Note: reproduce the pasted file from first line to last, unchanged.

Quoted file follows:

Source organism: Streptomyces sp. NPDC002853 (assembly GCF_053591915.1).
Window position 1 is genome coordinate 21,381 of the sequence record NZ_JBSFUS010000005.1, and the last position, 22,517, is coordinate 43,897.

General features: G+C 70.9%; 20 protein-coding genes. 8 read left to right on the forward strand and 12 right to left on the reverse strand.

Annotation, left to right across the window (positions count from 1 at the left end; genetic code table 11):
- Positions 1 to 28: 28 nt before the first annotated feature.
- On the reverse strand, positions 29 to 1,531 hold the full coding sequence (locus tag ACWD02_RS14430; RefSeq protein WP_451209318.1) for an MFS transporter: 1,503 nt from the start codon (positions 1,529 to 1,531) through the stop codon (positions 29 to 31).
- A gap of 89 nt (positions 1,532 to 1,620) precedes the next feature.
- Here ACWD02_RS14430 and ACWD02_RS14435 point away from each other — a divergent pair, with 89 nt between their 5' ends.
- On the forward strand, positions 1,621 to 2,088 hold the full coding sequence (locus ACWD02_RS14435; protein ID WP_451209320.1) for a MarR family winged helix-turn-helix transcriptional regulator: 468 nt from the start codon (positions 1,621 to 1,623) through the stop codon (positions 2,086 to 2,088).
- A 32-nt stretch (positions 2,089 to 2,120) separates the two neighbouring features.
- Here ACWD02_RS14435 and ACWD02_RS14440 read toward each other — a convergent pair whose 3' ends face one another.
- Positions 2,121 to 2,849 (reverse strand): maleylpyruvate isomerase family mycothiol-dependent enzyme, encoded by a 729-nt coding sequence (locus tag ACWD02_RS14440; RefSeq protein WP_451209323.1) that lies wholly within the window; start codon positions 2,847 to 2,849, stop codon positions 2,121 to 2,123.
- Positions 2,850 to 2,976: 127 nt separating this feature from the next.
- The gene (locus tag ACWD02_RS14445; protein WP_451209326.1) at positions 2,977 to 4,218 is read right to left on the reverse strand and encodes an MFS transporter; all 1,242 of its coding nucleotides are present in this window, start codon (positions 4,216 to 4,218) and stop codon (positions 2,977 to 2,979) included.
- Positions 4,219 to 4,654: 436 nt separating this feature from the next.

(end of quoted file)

Source organism: Streptomyces sp. NPDC002853 (assembly GCF_053591915.1).
Window position 1 is genome coordinate 21,381 of the sequence record NZ_JBSFUS010000005.1, and the last position, 22,517, is coordinate 43,897.

General features: G+C 70.9%; 20 protein-coding genes. 8 read left to right on the forward strand and 12 right to left on the reverse strand.

Annotation, left to right across the window (positions count from 1 at the left end; genetic code table 11):
- Positions 1 to 28: 28 nt before the first annotated feature.
- On the reverse strand, positions 29 to 1,531 hold the full coding sequence (locus tag ACWD02_RS14430; RefSeq protein WP_451209318.1) for an MFS transporter: 1,503 nt from the start codon (positions 1,529 to 1,531) through the stop codon (positions 29 to 31).
- A gap of 89 nt (positions 1,532 to 1,620) precedes the next feature.
- Here ACWD02_RS14430 and ACWD02_RS14435 point away from each other — a divergent pair, with 89 nt between their 5' ends.
- On the forward strand, positions 1,621 to 2,088 hold the full coding sequence (locus ACWD02_RS14435; protein ID WP_451209320.1) for a MarR family winged helix-turn-helix transcriptional regulator: 468 nt from the start codon (positions 1,621 to 1,623) through the stop codon (positions 2,086 to 2,088).
- A 32-nt stretch (positions 2,089 to 2,120) separates the two neighbouring features.
- Here ACWD02_RS14435 and ACWD02_RS14440 read toward each other — a convergent pair whose 3' ends face one another.
- Positions 2,121 to 2,849 (reverse strand): maleylpyruvate isomerase family mycothiol-dependent enzyme, encoded by a 729-nt coding sequence (locus tag ACWD02_RS14440; RefSeq protein WP_451209323.1) that lies wholly within the window; start codon positions 2,847 to 2,849, stop codon positions 2,121 to 2,123.
- Positions 2,850 to 2,976: 127 nt separating this feature from the next.
- The gene (locus tag ACWD02_RS14445; protein WP_451209326.1) at positions 2,977 to 4,218 is read right to left on the reverse strand and encodes an MFS transporter; all 1,242 of its coding nucleotides are present in this window, start codon (positions 4,216 to 4,218) and stop codon (positions 2,977 to 2,979) included.
- Positions 4,219 to 4,654: 436 nt separating this feature from the next.